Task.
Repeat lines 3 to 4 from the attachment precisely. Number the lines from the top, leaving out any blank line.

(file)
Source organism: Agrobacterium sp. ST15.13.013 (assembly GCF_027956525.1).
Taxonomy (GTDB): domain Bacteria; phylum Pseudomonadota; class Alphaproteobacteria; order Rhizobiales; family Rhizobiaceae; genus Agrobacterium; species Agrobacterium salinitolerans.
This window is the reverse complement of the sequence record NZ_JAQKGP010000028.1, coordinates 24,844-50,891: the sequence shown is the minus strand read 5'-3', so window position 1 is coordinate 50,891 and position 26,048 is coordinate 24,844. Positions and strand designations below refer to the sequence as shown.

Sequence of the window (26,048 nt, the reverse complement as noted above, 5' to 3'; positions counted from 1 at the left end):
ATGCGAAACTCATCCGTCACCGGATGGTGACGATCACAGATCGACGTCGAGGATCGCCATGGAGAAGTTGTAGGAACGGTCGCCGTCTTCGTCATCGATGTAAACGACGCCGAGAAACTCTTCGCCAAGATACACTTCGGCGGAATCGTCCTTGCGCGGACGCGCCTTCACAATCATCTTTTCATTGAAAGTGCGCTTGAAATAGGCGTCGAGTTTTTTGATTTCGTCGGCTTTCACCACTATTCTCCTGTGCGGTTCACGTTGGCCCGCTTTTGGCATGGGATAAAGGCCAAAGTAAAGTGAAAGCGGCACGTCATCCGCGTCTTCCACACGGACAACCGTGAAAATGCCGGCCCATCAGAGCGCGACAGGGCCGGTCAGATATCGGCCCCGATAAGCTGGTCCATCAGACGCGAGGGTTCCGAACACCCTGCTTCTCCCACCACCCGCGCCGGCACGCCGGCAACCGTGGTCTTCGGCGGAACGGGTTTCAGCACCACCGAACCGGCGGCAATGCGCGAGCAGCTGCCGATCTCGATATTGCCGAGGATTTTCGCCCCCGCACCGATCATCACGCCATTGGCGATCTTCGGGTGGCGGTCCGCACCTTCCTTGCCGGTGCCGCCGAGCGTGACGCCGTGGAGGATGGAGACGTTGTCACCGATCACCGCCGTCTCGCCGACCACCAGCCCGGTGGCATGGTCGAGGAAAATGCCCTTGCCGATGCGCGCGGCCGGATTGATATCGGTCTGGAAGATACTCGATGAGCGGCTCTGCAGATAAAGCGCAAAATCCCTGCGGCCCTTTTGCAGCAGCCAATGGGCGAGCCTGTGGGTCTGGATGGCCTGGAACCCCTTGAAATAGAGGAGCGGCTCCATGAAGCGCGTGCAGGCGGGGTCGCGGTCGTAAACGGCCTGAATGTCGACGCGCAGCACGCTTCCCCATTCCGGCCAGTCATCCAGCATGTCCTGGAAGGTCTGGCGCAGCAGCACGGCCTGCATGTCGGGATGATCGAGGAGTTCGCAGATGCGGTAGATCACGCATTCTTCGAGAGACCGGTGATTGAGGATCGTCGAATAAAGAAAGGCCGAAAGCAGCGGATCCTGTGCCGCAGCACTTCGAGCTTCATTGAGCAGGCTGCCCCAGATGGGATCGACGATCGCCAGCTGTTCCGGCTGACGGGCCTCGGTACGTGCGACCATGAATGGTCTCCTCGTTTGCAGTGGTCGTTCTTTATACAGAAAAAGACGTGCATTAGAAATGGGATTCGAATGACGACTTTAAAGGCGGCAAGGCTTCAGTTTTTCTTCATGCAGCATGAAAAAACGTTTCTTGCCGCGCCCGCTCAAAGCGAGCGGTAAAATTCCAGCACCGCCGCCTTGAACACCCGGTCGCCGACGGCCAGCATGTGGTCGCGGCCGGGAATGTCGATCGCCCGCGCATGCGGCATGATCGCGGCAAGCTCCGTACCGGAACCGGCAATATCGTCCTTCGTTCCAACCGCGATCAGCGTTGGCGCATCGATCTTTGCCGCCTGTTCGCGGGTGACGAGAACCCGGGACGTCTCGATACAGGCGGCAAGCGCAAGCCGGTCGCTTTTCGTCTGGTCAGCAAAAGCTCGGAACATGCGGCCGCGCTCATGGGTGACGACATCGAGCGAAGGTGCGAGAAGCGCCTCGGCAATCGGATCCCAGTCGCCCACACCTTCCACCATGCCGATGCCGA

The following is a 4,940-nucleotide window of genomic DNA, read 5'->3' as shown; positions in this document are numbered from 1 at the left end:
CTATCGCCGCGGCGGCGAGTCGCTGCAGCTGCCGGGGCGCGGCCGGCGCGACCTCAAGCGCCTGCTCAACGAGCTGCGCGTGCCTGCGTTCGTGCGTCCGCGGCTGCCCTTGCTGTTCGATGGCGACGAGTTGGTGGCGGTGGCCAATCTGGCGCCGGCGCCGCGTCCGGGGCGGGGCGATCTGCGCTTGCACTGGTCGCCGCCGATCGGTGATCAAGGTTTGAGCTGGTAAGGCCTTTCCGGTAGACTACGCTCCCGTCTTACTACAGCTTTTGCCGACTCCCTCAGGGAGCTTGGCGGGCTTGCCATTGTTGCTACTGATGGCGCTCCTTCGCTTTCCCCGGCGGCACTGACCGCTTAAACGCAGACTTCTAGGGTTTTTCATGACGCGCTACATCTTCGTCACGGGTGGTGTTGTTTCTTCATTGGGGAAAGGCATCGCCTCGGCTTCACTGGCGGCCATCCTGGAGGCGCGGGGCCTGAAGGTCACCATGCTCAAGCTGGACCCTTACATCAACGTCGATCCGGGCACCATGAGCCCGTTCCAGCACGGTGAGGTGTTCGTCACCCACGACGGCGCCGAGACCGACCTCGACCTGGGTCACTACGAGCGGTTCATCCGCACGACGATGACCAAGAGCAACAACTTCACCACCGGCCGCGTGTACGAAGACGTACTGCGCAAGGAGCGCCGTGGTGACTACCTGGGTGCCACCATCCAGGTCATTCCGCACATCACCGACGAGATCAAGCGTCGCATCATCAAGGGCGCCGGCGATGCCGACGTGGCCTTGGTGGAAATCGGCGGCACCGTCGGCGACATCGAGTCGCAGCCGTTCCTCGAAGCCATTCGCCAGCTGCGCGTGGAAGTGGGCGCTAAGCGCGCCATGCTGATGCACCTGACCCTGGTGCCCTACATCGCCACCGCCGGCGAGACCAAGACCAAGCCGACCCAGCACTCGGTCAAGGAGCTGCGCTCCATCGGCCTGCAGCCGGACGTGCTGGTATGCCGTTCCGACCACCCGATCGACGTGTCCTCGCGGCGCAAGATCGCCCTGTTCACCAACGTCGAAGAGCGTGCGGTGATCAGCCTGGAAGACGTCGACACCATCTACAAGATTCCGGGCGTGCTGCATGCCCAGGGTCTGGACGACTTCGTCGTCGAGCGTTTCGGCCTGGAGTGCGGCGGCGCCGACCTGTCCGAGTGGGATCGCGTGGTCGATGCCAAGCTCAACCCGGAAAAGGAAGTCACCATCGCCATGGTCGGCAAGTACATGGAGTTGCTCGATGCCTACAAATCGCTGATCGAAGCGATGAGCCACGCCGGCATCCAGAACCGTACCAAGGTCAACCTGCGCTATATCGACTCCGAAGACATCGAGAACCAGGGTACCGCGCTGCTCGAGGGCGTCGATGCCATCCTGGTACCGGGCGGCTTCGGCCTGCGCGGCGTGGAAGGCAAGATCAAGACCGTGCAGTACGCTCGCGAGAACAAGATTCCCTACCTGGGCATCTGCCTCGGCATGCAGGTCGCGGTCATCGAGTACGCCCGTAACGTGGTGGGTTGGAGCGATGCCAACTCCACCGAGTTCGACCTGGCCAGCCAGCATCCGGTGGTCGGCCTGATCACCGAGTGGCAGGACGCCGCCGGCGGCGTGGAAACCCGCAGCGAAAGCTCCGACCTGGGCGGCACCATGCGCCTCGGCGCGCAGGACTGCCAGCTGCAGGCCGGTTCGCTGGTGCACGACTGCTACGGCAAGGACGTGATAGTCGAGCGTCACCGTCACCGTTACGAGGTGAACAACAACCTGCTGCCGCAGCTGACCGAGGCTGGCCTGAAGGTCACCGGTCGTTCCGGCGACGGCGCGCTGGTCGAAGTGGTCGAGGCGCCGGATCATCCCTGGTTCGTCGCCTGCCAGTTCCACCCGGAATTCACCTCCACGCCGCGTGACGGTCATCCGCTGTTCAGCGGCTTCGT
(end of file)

This window is the reverse complement of the sequence record NZ_JAQKGP010000028.1, coordinates 24,844-50,891: the sequence shown is the minus strand read 5'-3', so window position 1 is coordinate 50,891 and position 26,048 is coordinate 24,844. Positions and strand designations below refer to the sequence as shown.

Sequence of the window (26,048 nt, the reverse complement as noted above, 5' to 3'; positions counted from 1 at the left end):